Speechs in the year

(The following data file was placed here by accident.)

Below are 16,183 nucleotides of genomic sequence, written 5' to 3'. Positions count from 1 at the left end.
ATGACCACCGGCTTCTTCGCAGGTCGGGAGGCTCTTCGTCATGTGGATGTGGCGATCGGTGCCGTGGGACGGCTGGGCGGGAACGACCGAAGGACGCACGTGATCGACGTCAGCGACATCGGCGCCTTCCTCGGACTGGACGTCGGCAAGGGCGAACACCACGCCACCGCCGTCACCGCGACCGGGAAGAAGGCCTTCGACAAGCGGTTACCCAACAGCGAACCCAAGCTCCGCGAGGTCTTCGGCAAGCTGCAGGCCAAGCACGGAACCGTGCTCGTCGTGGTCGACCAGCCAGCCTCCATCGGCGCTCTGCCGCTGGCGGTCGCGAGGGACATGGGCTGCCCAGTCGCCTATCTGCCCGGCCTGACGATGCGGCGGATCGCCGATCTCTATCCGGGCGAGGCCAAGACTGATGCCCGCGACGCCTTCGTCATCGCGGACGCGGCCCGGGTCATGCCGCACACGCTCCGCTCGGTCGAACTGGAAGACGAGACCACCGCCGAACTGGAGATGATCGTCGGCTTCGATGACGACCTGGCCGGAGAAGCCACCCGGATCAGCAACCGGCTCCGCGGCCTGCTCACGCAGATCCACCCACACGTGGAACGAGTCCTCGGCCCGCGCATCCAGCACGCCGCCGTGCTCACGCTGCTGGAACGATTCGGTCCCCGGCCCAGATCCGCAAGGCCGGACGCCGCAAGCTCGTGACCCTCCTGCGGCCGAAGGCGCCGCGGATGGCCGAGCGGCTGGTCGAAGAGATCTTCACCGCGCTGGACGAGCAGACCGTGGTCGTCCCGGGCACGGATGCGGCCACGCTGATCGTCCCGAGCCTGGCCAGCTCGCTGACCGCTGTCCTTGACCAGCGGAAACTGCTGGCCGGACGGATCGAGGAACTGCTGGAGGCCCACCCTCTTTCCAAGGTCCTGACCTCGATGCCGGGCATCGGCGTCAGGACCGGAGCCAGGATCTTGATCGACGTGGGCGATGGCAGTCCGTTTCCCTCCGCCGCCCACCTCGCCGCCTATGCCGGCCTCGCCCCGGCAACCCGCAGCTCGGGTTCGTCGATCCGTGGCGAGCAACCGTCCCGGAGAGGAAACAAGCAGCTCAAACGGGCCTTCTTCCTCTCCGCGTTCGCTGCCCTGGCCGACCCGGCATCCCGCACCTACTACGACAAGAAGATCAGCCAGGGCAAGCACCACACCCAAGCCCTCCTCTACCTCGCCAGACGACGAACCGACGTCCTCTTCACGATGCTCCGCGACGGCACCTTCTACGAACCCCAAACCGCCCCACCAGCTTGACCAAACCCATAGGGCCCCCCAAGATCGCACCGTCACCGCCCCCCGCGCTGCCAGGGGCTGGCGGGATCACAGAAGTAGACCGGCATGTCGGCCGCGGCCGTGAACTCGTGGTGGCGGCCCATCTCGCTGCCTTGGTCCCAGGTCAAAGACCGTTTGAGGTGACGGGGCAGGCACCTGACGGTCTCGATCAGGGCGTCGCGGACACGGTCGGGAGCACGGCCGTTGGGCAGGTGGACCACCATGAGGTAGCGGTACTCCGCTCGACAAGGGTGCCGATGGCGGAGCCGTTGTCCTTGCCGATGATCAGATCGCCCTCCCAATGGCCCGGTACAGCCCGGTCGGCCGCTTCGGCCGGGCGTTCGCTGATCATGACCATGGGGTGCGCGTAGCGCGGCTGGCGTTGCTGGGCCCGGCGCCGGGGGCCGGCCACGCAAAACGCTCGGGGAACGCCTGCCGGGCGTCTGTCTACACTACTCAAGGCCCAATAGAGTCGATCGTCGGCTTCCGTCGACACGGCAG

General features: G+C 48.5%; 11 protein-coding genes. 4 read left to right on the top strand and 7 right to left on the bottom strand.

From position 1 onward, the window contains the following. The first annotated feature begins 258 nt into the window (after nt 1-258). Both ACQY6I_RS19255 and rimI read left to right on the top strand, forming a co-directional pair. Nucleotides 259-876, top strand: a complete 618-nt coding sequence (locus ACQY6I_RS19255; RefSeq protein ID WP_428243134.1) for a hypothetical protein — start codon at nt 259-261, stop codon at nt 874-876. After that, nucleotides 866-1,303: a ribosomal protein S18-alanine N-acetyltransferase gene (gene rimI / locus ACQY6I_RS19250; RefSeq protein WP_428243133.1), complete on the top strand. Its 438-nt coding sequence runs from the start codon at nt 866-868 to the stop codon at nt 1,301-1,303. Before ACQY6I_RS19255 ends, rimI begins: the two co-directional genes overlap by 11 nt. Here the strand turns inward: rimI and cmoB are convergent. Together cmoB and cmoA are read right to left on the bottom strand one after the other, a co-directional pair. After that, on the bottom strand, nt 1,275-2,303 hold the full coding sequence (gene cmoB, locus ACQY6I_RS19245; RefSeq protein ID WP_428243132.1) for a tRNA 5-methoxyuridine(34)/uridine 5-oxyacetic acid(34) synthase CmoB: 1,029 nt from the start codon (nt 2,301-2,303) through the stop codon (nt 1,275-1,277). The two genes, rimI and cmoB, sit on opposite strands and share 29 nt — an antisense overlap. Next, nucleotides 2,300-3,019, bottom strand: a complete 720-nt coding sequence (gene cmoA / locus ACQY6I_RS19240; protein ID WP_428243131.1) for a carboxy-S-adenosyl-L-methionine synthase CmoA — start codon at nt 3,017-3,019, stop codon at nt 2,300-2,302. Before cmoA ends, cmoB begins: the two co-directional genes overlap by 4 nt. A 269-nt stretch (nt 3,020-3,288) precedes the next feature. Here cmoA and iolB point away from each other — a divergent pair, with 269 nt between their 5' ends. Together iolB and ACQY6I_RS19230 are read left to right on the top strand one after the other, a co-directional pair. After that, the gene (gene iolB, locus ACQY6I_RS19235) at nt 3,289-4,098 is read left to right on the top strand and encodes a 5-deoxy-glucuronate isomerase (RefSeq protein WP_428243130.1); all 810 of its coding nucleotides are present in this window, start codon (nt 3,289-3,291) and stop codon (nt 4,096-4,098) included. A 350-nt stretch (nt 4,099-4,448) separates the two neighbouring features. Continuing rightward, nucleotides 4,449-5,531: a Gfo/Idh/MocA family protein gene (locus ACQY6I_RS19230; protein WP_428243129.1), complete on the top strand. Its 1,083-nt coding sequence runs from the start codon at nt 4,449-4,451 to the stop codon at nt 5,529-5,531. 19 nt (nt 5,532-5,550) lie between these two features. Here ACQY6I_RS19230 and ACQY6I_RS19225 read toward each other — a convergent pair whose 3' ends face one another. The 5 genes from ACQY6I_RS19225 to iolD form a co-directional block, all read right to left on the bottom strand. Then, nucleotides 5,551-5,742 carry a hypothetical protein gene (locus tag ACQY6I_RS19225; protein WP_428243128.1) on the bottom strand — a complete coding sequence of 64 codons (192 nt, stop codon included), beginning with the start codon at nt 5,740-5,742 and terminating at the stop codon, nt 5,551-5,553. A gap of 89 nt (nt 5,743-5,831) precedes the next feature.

Oleh/By : DATO' SERI DR. MAHATHIR BIN MOHAMAD Tempat/Venue : HANNOVER, GERMANY Tarikh/Date : 20/03/98 Tajuk/Title : THE MSC INVESTORS CONFERENCE IN CONJUNCTION WITH CEBIT 1. I am delighted to be here at CeBIT '98, which is one of the world's largest and most prestigious I.T. fairs, where companies from all over the world gather to showcase all the latest innovations and technologies. Being somewhat of a 'technology buff' myself, I am looking forward to visiting the pavilions, as well as meeting the leading players in the German I.T. and multimedia industry. 2. Three main elements have brought mankind to the threshold of the Information Age -- rapid advances in global communications, the Internet and convergence of technologies. The Internet has matured substantially, not only as a major communications tool and source of information, but as the medium for electronic commerce. Over the years, it has evolved in terms of size, global reach and accessibility. Researchers have estimated that in 1997, there were 54 million Internet users worldwide, while Internet services constituted a US$35 billion market. Demand is expected to grow rapidly, with not only mass-market penetration of the Internet continuing, but the adoption of a diversity of services within the Internet also growing. 3. Advances in global communications, too, has led us to new frontiers in the borderless world. In the past, telecommunications services were linked to a specific infrastructure. Today, voice, date and video services can be transmitted at very high speeds, over any kind of network -- fixed, wireless, satellite or a combination of these. With the convergence of technologies, telecommunications, media and I.T. companies are now able to offer new services outside their traditional business sectors. The convergence of technologies is also driving the convergence of industries into a common 'electronic business system' with functionalities that facilitate borderless businesses. 4. Needless to say, Information Technology, which is the foundation of the new digital economy, is moving literally with the speed of light. The magnitude and impact of the growth has far-reaching implications, opening up endless opportunities and undreamed of options for businesses to explore. I'd like to share with you this morning some thoughts about the forces that will shape our common digital future -- the promise it holds and the strategic response we in Malaysia are making to take advantage of that promise. 5. In Malaysia, we have taken a pragmatic approach to enter the Information Age. We realised that an I.T. Agenda is the sine qua non to realise our goal of becoming a fully-developed nation by the year 2020. Studies have shown that in order to reach fully-developed nation status, our annual growth rate has to average seven percent a year until the year 2020. It is expected that the manufacturing sector's contribution to the GDP will peak at around 38 percent by the year 2005. We therefore need a second engine of growth for the economy. We believe that this will come from a thriving I.T. and multimedia industry which will, in turn, fuel productivity in other industry sectors. 6. Among others, our I.T. Agenda outlines various strategies which will help us achieve a knowledge society through the development of people, infrastructure and applications. We have started building the foundation to support this knowledge society, and this is in the form of the Multimedia Super Corridor, or the MSC, which is our first major investment for the future. For us, this will be primarily the vehicle for our country's entry into the Information Age. 7. The MSC is not just a physical location, or just another industrial or technology park -- and it is not a Far Eastern imitation of the Silicon Valley -- it represents a new paradigm in the creation of value for the Information Age. The MSC is envisioned to be a hi-tech test-bed that will allow companies to explore multimedia technologies without any limitations. It aspires to be a global centre for the applications and testing of leading- edge I.T. advances and discoveries. 8. To you, this may seem somewhat audacious on the part of a small developing country. We are the first to admit that we are only just taking our first steps into the complex and sophisticated world of multimedia -- but we can provide an ideal environment for technology to flourish. In fact, being a developing country helps. We offer a green field site, unencumbered by industrial practices and legacies or entrenched interests -- a site dedicated to the full application of I.T. in the new age electronic commerce. 9. We have before us the example of Britain and the United States of America, one fathered the Industrial Revolution, while the other brought it to its full development. America was then one huge green field site -- providing the optimum conditions for technology and business to flourish, to fulfill the promise of Industrialisation. We have taken this as a model. In a modest way, we too, hope to assume a catalytic role. Our task will be to create an ideal environment for I.T. and multimedia, one which will encompass the physical, economic, regulatory and policy framework that will unleash the creative dynamics for innovation and advances in this field. 10. For a country like Malaysia, which is far less developed in terms of the multimedia, this will demand one giant technological leap. We have a lot to learn. This is not something which we can embark on our own. For that reason we turn to you and others like you. We can only do it in mutually beneficial partnership with world- class companies from all around the globe. At the same time, we hope to help our own I.T. and multimedia companies become world-class over time. It is a smart relationship that will hopefully lead to the development of many, new and innovative multimedia products and services in the future. We invite you to bring your hi- tech operations, your R&D, your I.T. know-how to experiment and to try on your own or alongside Malaysian companies in the MSC. In order to create this multimedia haven, we need a cross section of telecommunications companies, content providers, and software developers. 11. The MSC will be a 'web' of collaborating companies in the I.T. field -- a multi-cultural web of mutually dependent international and Malaysian companies collaborating to deliver new products and new services across an economically vibrant Asia and beyond. And like a spider, it will weave ever more intricate webs of relationships and create synergies amongst participating companies. Such a web could be the new model of development for the Information Age. 12. We have already promoted our vision of this multimedia haven in Hollywood, Silicon Valley, the United Kingdom, Japan and Canada, where it received a heartening response. We have special reasons to hope that more European companies will soon be represented in the MSC, along with our other distinguished pioneers. 13. Siemens, which has been in Malaysia for a long time and is now one of its leading corporate players, is already involved in the MSC. Its Chairman, Dr Heinrich von Pierer, sits on the MSC's International Advisory Panel set up to counsel Malaysia on the development of the MSC, together with other leading I.T. players from around the world. The Multimedia Development Corporation, which oversees the development of the MSC, is currently evaluating a few MSC status applications from German companies, and are talking to several more during this visit. Several site visits have also been planned. 14. We see a lot of strengths in the German I.T. industry which will facilitate its expansion and globalisation efforts. It is now as well-positioned as the largest market for information products and services in Europe. It also has many strengths in the telecommunications sector, having the largest digital network in the world, the latest technology in mobile communications, the largest telecommunications company in Europe and the second largest in the world after AT&T. 15. Yours is a country renowned for technological innovations, and we look to you for technological transfers. However, whilst continuing to rely on the transfer of technology, we are getting even more ambitious. We do not want to be just passive recipients, but active participants -- and with the help of people like yourselves, we have set ourselves the goal of developing new technologies indigenous to Malaysia, specifically, we are hoping to attract R&D operations. We want to be part of the industry's world wide endeavour to develop intelligent multimedia solutions to manage today's exploding range of information options. Hopefully when the world gets the next generation of hi-tech start ups, Malaysia would be there. 16. We look forward to expanding our business links with you. In particular, we commend to you the ample business opportunities presented by the MSC. What we are proposing is a smart partnership. It is presented not just as an exciting and innovative idea, but as a carefully conceived and sound business proposition. 17. In physical terms, the MSC is a relatively large area 15 km by 50 km. By concentrating I.T. and multimedia operations in one dedicated area, a very special environment can be created, facilitated and more efficiently managed. The Corridor begins at the Petronas twin towers, currently two of the world's tallest buildings. It runs south down to the new Kuala Lumpur International Airport, which when it opens in June this year, will be the most advanced in the Asia Pacific region and will become a regional communications hub. 18. Two futuristic, intelligent cities -- Putrajaya and Cyberjaya -- will form the nuclei of the Corridor. Putrajaya is the country's new administrative capital; the other is a cyber city -- a haven for I.T. companies providing operational quarters for multinationals to direct their worldwide manufacturing and marketing activities in multimedia, as well as their production and marketing of multimedia products and services. 19. It is not easy to describe in a few words the wide- ranging concept of the MSC. It will be purpose-built with the intent to provide a fertile base for business to focus their unique skills and resources to develop the new age communications industry. It will have to incorporate many technologies, as well as a technology-oriented and business-focused setting. We hope the closeness of the companies to one another will enable a strong collaborative environment to be created that will encourage linkages. But we are not just talking buildings, facilities and systems. The idea is to provide both the physical and the psychological space for creativity. We see the MSC as a place of enquiry and of intellectual curiosity. The concept is not new. The Cavendish Laboratory at Cambridge is just such an assembly of scientific intelligences. It has produced some of the world's greatest physicists. The MSC, being more business oriented, will be developing the practical applications of the multimedia for commerce and to meet the business and personal needs of the 21st century knowledge worker. It will be a global test-bed where new technologies can be spawned and tried out. 20. Putrajaya, the new administrative centre will be a test-bed for Electronic Government -- providing companies with the opportunity to provide and validate a near- paperless bureaucracy under the conditions of a real Government environment. Social research will be included -- testing the implications for society of instant unlimited information. 21. Cyberjaya will provide the physical setting -- 7,000 hectares of lush green tropical forest, palm oil plantations and rolling countryside. Much of the green space will be preserved. The Malaysian Government will provide the incentives, groundbreaking cyberlaws, business- friendly policies and regulations. The private sector, it is hoped, will seize the entrepreneurial opportunity. 22. To test out this vision, we convened the first meeting of the International Advisory Panel for the MSC at Stanford University, California. Industry leaders of worldwide repute, subjected the proposal to the most stringent evaluation. We are talking of people like Jim Barksdale (Netscape), Bill Gates (Microsoft), Scott McNealy (Sun) and many others. They gave it an enthusiastic thumbs-up. This, I feel, is due mainly to the fact that in addition to its intrinsic merit, we were serious about removing the outdated obstacles that Industrial age policies, laws, practices and attitudes had posed for them. The panel met again last month for the second time at the MSC headquarters in Cyberjaya. Progress was evaluated and the next forward steps were recommended. Various cross-border issues, especially those pertaining to electronic commerce, were also discussed. The members were impressed with the progress to date, and re-affirmed their support and confidence. 23. Work is already well underway at the MSC and is one year ahead of schedule. The 'hard' infrastructure is being put into place on a fast track basis. Response has been beyond our expectations and to date, we have given MSC status accreditation to 110 companies, out of which 84 are already in operation. We have, since April last year, received a total of 180 applications for MSC status, out of which 34 percent are from foreign companies, 43 percent from Malaysian companies, and 23 percent from joint ventures between Malaysian and foreign companies. 12 percent of the applications from foreign companies are European. 24. Barely a year since we first launched the MSC, we are already beginning to see the value created from the Information Age business. Multimedia Development Corporation statistics on the MSC-Status Companies show increased investment in high value-added activities, with revenue to investment ratio of approximately three to one. For all the companies which have applied for MSC status, the combined revenue projected by the fifth year of operations is around 13 billion Ringgit, while projected profit for the same period is close to five billion Ringgit. This is on the back of an investment of around four billion Ringgit. There are also signs showing the formation of new services-based industry clusters, specifically in software development, content creation, animation and broadcasting, and telecommunications. 25. Additionally, based on all the MSC applications received, knowledge worker requirement by the fifth year of operations stands in excess of 23,000. Recognising this need, we have recently extended MSC status accreditation to institutions of higher learning as one of the measures to help fulfil the companies' human resource needs. 26. However, we see the 'soft' infrastructure as the area where we probably need to innovate most. The Malaysian Government, always business-friendly and accustomed to dealing with foreign investors, promises to be even more friendly to the people of the MSC:- - Knowledge workers who fall within the category of special guests will get in and out of the Corridor without hassle or delay, with multiple entry visas; - We will allow 100 percent ownership of companies and unrestricted employment of knowledge workers from abroad; - Incentives are generous with up to 10 years tax holiday; - We will not censor the Internet -- but of course, if you download, and distribute certain undesirable illegal material, pornography for example, you will be subjected to the usual laws of the country; - Companies will find a breath of fresh air coursing through the regulatory system. Bureaucratic procedures will be reduced to a minimum. Official requirements will be few and approvals expedited for work permit applications; - A one-stop agency system will streamline the entire process, handled by the Multimedia Development Corporation, to whom all your enquiries should be directed. This is where you obtain any official sanctions you may need; - We have dispensed with the traditional and often cumbersome tenders in favour of 'concept proposals', again simplifying the whole procedure. 27. We recognised early on the importance of intellectual property rights and the need for a special category of Cyberlaws. The Multimedia Convergence Act 1997, already on the statute book, is designed to support companies engaged in electronic commerce and to resolve some of the issues due to the convergence of the communications, computing and broadcasting industries. 28. Cyberlaws already tabled in the House take the regulatory and legislative controls further than any tried before -- a brave attempt to deal with computer crimes, illegal access, commercial espionage and theft, methods of validating digital signatures and computer transactions, together with a host of other protections not covered by existing laws. We realise at the same time that Cyberlaws for new usages of multimedia as well as new technologies will pose fresh problems. But there is sufficient legal framework already in place to raise the comfort level of would-be investors and to make Malaysia a regional leader in intellectual property protection. 29. At the same time, we realise that a concern of the private sector is that Government does not always understand the reality of operating a business on the ground, in terms of operating conditions and constraints. In Malaysia, we have a highly developed process of consultation with private enterprise which was built into the development of the MSC from the outset. MSC-Status Companies have direct access to me, as the Chairman of the MSC Implementation Council and International Advisory Panel, and to the Deputy Prime Minister who heads the Founders Council. 30. All that remains is a forward look. Phase Two of the MSC project will see the Corridor linked to other cities in Malaysia and around the world. By then, we expect in excess of 250 companies within the MSC. By the year 2020, the entire country will be a Multimedia Super Corridor with a total of at least 12 intelligent cities linked to the global information super highway and thus becoming a link to all the other intelligent cities worldwide. MSC participants will have risen to 500 world class enterprises. 31. It will even have a Cyber Court of Justice. And in terms of social concern, we hope that in addition to it being a test-bed for new technologies it will help to develop and influence the new culture of global information, grappling as we must with the conflict between control and licence and offsetting the adverse social effects of a massive unremitting onslaught of instant, uncensored information. 32. What we are offering may not be new in technological terms but we believe that this initiative is organised on a scale and is of a comprehensiveness hitherto unrivalled. When we invite you to participate, it is first as a matter of collective self-interest. Quite simply, we think it is a good deal for all, for you and for us. 33. We therefore invite you, Ladies and Gentlemen, to be with us as we seek to catch the dawn of the 21st Century.